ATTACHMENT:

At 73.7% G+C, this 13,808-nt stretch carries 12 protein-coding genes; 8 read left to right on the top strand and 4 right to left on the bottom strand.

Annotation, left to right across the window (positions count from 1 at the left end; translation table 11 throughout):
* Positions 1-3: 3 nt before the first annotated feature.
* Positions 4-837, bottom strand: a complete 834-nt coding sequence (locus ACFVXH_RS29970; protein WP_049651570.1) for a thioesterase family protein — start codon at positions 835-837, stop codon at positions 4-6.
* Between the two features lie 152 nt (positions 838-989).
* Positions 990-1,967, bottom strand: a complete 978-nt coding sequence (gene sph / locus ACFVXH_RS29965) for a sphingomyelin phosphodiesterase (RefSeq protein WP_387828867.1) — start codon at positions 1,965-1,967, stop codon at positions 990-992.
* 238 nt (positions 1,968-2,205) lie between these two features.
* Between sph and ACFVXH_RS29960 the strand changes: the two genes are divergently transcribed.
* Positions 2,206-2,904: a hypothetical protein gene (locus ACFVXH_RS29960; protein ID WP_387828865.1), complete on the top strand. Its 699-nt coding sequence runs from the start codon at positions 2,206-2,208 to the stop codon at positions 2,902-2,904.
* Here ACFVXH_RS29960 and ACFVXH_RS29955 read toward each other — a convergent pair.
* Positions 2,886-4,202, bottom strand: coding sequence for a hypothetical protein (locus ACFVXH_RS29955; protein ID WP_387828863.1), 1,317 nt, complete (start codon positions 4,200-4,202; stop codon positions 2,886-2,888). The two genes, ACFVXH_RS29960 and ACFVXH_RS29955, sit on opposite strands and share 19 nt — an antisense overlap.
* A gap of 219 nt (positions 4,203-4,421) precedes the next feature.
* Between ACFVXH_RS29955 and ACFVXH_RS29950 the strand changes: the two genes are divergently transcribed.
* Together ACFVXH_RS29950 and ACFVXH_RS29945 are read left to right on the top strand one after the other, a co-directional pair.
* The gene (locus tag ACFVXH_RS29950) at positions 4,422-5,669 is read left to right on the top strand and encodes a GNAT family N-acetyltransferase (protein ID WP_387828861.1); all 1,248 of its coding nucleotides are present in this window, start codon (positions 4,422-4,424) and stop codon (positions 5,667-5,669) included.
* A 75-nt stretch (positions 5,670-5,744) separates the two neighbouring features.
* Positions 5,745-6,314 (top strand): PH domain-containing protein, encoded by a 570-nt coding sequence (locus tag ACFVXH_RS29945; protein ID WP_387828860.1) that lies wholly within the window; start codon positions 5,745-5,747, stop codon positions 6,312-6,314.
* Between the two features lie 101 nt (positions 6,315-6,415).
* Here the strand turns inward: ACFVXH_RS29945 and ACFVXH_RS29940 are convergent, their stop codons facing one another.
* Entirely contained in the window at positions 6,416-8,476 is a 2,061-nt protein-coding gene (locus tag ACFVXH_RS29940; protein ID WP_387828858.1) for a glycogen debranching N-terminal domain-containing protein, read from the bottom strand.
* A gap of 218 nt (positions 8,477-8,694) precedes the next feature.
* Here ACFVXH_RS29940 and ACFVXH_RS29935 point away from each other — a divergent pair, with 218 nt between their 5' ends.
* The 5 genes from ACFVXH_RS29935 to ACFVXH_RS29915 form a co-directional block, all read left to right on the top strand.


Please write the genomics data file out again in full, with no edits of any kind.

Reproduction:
At 73.7% G+C, this 13,808-nt stretch carries 12 protein-coding genes; 8 read left to right on the top strand and 4 right to left on the bottom strand.

Annotation, left to right across the window (positions count from 1 at the left end; translation table 11 throughout):
* Positions 1-3: 3 nt before the first annotated feature.
* Positions 4-837, bottom strand: a complete 834-nt coding sequence (locus ACFVXH_RS29970; protein WP_049651570.1) for a thioesterase family protein — start codon at positions 835-837, stop codon at positions 4-6.
* Between the two features lie 152 nt (positions 838-989).
* Positions 990-1,967, bottom strand: a complete 978-nt coding sequence (gene sph / locus ACFVXH_RS29965) for a sphingomyelin phosphodiesterase (RefSeq protein WP_387828867.1) — start codon at positions 1,965-1,967, stop codon at positions 990-992.
* 238 nt (positions 1,968-2,205) lie between these two features.
* Between sph and ACFVXH_RS29960 the strand changes: the two genes are divergently transcribed.
* Positions 2,206-2,904: a hypothetical protein gene (locus ACFVXH_RS29960; protein ID WP_387828865.1), complete on the top strand. Its 699-nt coding sequence runs from the start codon at positions 2,206-2,208 to the stop codon at positions 2,902-2,904.
* Here ACFVXH_RS29960 and ACFVXH_RS29955 read toward each other — a convergent pair.
* Positions 2,886-4,202, bottom strand: coding sequence for a hypothetical protein (locus ACFVXH_RS29955; protein ID WP_387828863.1), 1,317 nt, complete (start codon positions 4,200-4,202; stop codon positions 2,886-2,888). The two genes, ACFVXH_RS29960 and ACFVXH_RS29955, sit on opposite strands and share 19 nt — an antisense overlap.
* A gap of 219 nt (positions 4,203-4,421) precedes the next feature.
* Between ACFVXH_RS29955 and ACFVXH_RS29950 the strand changes: the two genes are divergently transcribed.
* Together ACFVXH_RS29950 and ACFVXH_RS29945 are read left to right on the top strand one after the other, a co-directional pair.
* The gene (locus tag ACFVXH_RS29950) at positions 4,422-5,669 is read left to right on the top strand and encodes a GNAT family N-acetyltransferase (protein ID WP_387828861.1); all 1,248 of its coding nucleotides are present in this window, start codon (positions 4,422-4,424) and stop codon (positions 5,667-5,669) included.
* A 75-nt stretch (positions 5,670-5,744) separates the two neighbouring features.
* Positions 5,745-6,314 (top strand): PH domain-containing protein, encoded by a 570-nt coding sequence (locus tag ACFVXH_RS29945; protein ID WP_387828860.1) that lies wholly within the window; start codon positions 5,745-5,747, stop codon positions 6,312-6,314.
* Between the two features lie 101 nt (positions 6,315-6,415).
* Here the strand turns inward: ACFVXH_RS29945 and ACFVXH_RS29940 are convergent, their stop codons facing one another.
* Entirely contained in the window at positions 6,416-8,476 is a 2,061-nt protein-coding gene (locus tag ACFVXH_RS29940; protein ID WP_387828858.1) for a glycogen debranching N-terminal domain-containing protein, read from the bottom strand.
* A gap of 218 nt (positions 8,477-8,694) precedes the next feature.
* Here ACFVXH_RS29940 and ACFVXH_RS29935 point away from each other — a divergent pair, with 218 nt between their 5' ends.
* The 5 genes from ACFVXH_RS29935 to ACFVXH_RS29915 form a co-directional block, all read left to right on the top strand.